How To Weld Cast Iron!

Welding cast iron can be pretty frustrating. I've done everything right (pre heat, post heat, slow cooling) and had it crack while it's cooling. I've also welded some up and thrown it in the back of a snow filled pick up truck still hot without it cracking. It probably has to do with the quality of the cast, and there's no way to tell that.

In general, it's the cooling that causes problems, so preheating a large area around the weld will help (the whole piece if you can). After the weld, a post heat will help even out the cooling.

The type of weld is pretty important. If the pieces being joined are free to move, like a bracket, welding cast shouldn't be a problem. For pieces that are trapped or large, like fixing a crack in a bell housing, post heating a larger are and forcing it to cool slowly are important. In some cases, brazing welding is better. While it isn't as strong, it isn't as hot and doesn't cause as many problems.

I don't know exactly what they are trying to weld, but make sure it's cast iron and not cast steel. Cast steel welds easily with 7018. There's a "spark test" using a grinder and watching the sparks.

spark test

Cast iron is good for conducting heat, but it's fairly brittle. Especially what cast iron (there are two cast iron types: white and gray).

Cast iron is resistant to wear but it's also not very malleable. It is also good for conducting heat and that is why you see cookware made from this material. However, it's brittle and that is why you don't see any structures built using cast iron.

How To Tell If You Have Cast Iron!

The reason you want to know what type of material you have is because you will use a different welding process for different types of material. Also, some material requires pre-heating, and others do not. So if you try to weld something without pre-heating, and it is required, you are in for a big problem.

The oldest and most common way to tell if you have cast iron is to use what is called spark test. You accomplish this by holding the metal to a grinder and analyze the sparks it creates.

The sparks that shoot away from your material and grinder follow what is called a 'carrier line'. It's easier to follow the carrier line if you have a dark background to the sparks.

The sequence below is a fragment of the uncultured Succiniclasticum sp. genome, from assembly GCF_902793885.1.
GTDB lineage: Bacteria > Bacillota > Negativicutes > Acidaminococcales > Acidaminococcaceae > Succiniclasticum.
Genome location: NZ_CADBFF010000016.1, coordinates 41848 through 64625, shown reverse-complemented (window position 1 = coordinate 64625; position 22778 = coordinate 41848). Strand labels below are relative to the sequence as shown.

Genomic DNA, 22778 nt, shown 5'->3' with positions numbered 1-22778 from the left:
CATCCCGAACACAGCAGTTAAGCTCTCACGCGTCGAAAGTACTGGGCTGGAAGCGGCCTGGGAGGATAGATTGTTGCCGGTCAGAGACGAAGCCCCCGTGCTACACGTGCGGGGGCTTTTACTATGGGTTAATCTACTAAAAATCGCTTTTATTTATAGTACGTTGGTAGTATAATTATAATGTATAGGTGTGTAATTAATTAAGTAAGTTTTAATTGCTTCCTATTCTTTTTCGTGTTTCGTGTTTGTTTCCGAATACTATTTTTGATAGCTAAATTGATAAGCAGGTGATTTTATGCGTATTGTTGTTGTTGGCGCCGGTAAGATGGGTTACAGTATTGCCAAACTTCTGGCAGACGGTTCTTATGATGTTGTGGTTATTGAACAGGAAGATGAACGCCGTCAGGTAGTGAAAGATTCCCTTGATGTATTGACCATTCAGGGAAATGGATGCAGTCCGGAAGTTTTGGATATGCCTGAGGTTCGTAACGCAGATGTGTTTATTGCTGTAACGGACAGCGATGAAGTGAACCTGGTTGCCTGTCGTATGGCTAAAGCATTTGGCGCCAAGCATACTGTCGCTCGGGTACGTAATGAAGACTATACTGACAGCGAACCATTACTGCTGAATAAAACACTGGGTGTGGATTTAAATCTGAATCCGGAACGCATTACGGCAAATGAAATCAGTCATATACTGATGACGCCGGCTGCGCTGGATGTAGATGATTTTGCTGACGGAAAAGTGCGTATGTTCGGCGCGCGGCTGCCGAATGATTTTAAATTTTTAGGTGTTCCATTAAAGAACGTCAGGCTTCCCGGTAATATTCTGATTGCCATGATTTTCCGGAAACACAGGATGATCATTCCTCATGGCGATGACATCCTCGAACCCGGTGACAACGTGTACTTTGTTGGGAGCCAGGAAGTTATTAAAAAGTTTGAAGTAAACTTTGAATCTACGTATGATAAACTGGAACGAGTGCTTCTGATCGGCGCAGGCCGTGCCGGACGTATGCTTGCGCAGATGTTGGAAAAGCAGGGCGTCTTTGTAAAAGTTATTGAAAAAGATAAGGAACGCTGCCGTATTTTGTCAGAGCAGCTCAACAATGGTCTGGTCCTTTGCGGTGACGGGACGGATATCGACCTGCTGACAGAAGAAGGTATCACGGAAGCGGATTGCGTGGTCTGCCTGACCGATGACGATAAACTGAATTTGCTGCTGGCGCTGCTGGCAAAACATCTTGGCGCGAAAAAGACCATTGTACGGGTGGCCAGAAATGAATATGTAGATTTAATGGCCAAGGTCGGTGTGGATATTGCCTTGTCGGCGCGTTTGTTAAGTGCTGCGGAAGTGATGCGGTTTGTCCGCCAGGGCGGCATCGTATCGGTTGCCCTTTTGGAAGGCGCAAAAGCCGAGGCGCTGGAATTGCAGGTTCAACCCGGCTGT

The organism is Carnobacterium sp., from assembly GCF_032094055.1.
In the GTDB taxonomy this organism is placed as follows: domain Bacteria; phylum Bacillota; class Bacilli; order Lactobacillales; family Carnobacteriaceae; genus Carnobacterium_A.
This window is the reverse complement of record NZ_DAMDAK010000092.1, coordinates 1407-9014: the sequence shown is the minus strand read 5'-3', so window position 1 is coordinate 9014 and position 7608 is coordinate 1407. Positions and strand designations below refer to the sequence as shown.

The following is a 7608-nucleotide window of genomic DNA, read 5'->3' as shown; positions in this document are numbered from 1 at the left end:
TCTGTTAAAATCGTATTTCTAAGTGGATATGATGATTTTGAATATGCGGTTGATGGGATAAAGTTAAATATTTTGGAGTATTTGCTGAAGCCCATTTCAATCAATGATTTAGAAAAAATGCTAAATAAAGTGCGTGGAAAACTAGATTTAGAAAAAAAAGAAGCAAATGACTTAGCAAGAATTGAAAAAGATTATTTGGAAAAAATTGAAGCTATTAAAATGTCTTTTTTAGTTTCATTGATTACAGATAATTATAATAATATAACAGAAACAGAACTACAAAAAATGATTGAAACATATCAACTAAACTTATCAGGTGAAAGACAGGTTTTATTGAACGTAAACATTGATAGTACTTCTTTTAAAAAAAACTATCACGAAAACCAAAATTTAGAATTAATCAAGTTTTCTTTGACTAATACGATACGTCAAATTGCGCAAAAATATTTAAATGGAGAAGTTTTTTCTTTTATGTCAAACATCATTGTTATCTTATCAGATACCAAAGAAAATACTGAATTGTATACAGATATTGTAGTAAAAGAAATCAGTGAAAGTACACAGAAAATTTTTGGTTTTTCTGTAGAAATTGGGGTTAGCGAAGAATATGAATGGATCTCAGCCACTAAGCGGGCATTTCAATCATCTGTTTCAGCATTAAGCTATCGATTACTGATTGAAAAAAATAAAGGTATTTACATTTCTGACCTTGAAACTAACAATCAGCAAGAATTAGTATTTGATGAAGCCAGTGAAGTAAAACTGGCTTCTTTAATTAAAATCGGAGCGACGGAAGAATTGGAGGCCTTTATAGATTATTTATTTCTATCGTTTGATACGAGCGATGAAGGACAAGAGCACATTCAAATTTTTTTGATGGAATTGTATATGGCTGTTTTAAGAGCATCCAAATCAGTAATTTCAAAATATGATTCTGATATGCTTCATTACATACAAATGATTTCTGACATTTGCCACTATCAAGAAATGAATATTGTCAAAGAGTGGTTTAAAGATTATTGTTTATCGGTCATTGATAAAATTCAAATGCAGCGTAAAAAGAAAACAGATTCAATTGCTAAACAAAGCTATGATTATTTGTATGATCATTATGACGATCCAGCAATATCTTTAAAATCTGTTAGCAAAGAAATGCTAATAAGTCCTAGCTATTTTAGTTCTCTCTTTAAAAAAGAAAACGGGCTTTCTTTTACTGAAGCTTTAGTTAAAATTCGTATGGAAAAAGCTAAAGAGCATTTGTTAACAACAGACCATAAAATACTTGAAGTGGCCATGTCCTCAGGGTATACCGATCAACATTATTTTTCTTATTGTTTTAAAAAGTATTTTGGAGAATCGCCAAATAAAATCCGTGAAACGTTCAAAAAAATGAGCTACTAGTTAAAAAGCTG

How long, short, or non-existant a spark is will tell you what kind of material you have.

Oxygas Welding Cast Iron?

Another way to weld cast iron is to use the oxygas welding procedure. It's actually used very often and many welders favor oxygas for this material. However, you will need to follow a few guidelines to accomplish a decent weld.

  • A V groove is needed on material that is 3/16" - 3/8" should have a V butt joint at sixty degrees.
  • If your cast iron is 3/16" or less you don't need a V groove.
  • If your material is 3/8" or more you'll need a double V butt joint at 60 degrees.
  • Preheat your cast iron welding area. 750 - 900 degrees (Fahrenheit).
  • Use a neutral flame when welding. Use the backhand technique.
  • Your filler metal must be cast iron along with the right amount of flux.
  • You'll want to guide the inner flame cone up against the filler rod rather than actually dipping the rod in the molten weld puddle.
  • Do not use more than 1/8" thick deposits of filler material from your rod.
  • Many welders agree that you need to heat the weldment after you complete the welding anywhere from 1100 - 1150 degrees Fahrenheit to relieve stress in the weldment, and then allow it to slowly cool.
Backhand braze welding cast iron.

The reason Oxygas is used often to weld cast iron is because it provides a more aesthetic weld in terms of color and texture. But if the color is not important a less expensive and potentially easier alternative is to braze weld cast iron.

We have a section on braze welding coming soon so please be sure you are on our list to be notified when this page is live. Thank you.